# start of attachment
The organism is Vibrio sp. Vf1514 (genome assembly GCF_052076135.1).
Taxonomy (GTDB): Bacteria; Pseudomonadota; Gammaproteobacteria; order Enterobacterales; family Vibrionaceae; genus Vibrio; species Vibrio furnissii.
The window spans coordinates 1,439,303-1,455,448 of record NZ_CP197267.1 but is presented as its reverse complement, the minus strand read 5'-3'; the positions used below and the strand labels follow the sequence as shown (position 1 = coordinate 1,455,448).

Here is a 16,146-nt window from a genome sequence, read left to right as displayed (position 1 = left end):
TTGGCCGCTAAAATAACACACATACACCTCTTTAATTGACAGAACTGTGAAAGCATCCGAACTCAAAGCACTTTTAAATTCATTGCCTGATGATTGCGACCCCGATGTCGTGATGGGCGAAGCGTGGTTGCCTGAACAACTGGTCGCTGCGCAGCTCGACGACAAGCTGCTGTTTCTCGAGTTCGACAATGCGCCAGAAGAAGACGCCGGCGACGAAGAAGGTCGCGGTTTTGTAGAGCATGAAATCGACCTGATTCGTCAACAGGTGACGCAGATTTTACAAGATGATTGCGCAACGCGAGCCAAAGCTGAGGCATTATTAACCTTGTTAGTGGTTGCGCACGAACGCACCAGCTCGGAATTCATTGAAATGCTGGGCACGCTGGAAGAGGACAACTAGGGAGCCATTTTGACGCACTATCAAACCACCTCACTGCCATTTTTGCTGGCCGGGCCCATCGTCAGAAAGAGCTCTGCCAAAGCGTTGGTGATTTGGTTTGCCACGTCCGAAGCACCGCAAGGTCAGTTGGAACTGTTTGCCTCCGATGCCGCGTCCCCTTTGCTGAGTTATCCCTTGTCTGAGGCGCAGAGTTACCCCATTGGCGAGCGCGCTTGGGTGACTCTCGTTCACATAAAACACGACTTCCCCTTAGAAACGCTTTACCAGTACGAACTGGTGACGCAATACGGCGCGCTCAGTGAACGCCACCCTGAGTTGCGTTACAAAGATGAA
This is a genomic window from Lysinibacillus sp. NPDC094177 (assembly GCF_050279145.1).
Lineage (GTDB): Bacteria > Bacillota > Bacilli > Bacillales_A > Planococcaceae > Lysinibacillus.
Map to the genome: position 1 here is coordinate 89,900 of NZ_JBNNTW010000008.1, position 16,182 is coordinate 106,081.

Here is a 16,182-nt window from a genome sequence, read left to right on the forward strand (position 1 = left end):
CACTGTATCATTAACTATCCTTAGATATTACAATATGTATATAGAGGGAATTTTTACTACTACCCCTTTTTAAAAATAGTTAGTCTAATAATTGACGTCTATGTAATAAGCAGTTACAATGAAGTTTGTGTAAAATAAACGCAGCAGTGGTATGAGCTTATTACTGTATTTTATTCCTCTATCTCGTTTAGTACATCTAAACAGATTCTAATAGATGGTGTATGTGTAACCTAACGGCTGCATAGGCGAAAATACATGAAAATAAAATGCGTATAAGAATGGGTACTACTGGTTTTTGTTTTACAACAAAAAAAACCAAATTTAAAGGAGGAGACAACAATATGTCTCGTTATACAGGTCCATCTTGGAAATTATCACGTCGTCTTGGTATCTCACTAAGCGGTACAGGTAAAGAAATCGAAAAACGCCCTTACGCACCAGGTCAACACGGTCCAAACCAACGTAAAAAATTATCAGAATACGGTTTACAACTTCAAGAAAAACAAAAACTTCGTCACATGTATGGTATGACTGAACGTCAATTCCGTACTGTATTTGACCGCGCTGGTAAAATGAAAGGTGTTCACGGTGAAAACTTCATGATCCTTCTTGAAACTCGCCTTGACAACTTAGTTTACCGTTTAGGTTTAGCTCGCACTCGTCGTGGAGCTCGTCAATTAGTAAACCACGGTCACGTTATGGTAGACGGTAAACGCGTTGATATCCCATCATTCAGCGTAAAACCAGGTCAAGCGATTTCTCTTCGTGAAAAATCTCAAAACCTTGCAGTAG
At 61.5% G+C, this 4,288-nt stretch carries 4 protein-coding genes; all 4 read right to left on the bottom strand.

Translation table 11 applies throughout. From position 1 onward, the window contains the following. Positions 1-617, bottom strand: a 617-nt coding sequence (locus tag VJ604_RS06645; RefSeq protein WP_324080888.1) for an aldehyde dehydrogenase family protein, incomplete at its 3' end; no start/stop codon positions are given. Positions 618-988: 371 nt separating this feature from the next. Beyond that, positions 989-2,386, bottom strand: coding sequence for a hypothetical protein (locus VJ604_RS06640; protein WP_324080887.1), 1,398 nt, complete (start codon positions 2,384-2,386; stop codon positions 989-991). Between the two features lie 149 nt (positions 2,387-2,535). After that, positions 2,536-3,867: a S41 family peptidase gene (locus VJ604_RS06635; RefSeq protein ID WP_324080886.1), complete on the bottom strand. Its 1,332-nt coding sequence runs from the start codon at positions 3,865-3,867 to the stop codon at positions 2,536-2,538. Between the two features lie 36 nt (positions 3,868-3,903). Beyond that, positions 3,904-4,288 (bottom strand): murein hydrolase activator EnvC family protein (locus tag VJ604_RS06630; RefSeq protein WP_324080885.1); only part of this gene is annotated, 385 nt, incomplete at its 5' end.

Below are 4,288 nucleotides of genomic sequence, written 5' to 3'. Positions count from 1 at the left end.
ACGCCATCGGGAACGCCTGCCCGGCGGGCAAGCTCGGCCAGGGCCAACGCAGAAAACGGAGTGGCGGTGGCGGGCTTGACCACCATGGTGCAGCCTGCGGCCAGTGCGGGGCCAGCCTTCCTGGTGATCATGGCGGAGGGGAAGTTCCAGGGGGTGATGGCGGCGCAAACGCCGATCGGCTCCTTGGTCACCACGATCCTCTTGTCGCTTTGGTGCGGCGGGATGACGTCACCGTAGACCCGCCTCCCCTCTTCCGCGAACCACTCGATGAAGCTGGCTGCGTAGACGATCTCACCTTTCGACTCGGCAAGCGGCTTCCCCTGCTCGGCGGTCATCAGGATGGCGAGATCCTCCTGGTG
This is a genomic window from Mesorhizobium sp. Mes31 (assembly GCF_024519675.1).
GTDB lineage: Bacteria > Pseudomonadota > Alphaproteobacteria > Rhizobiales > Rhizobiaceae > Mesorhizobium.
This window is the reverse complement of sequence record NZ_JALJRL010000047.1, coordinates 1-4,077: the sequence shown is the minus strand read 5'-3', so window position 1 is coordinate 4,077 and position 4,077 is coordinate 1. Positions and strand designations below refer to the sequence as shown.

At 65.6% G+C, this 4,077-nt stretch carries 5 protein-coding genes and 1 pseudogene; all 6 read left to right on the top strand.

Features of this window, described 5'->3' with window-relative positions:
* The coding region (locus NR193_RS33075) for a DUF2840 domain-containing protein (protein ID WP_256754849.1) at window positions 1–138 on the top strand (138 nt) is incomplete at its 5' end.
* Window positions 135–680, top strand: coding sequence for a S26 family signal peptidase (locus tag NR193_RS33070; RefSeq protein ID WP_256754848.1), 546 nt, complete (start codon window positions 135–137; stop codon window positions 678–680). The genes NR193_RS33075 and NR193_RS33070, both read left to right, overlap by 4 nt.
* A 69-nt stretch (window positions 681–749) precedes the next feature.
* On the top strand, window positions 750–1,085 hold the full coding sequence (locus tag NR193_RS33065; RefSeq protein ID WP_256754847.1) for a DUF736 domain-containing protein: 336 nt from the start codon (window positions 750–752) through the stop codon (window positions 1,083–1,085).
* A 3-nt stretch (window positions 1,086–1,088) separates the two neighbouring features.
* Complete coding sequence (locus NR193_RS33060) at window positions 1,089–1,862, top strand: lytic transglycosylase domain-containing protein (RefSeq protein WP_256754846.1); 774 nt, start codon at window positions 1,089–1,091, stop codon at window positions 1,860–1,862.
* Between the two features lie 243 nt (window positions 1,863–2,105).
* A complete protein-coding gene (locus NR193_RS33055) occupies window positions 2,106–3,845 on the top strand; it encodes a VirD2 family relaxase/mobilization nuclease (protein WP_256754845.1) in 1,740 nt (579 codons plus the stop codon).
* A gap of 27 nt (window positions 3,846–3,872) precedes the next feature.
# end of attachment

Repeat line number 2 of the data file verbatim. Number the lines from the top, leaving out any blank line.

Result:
Taxonomy (GTDB): Bacteria; Pseudomonadota; Gammaproteobacteria; order Enterobacterales; family Vibrionaceae; genus Vibrio; species Vibrio furnissii.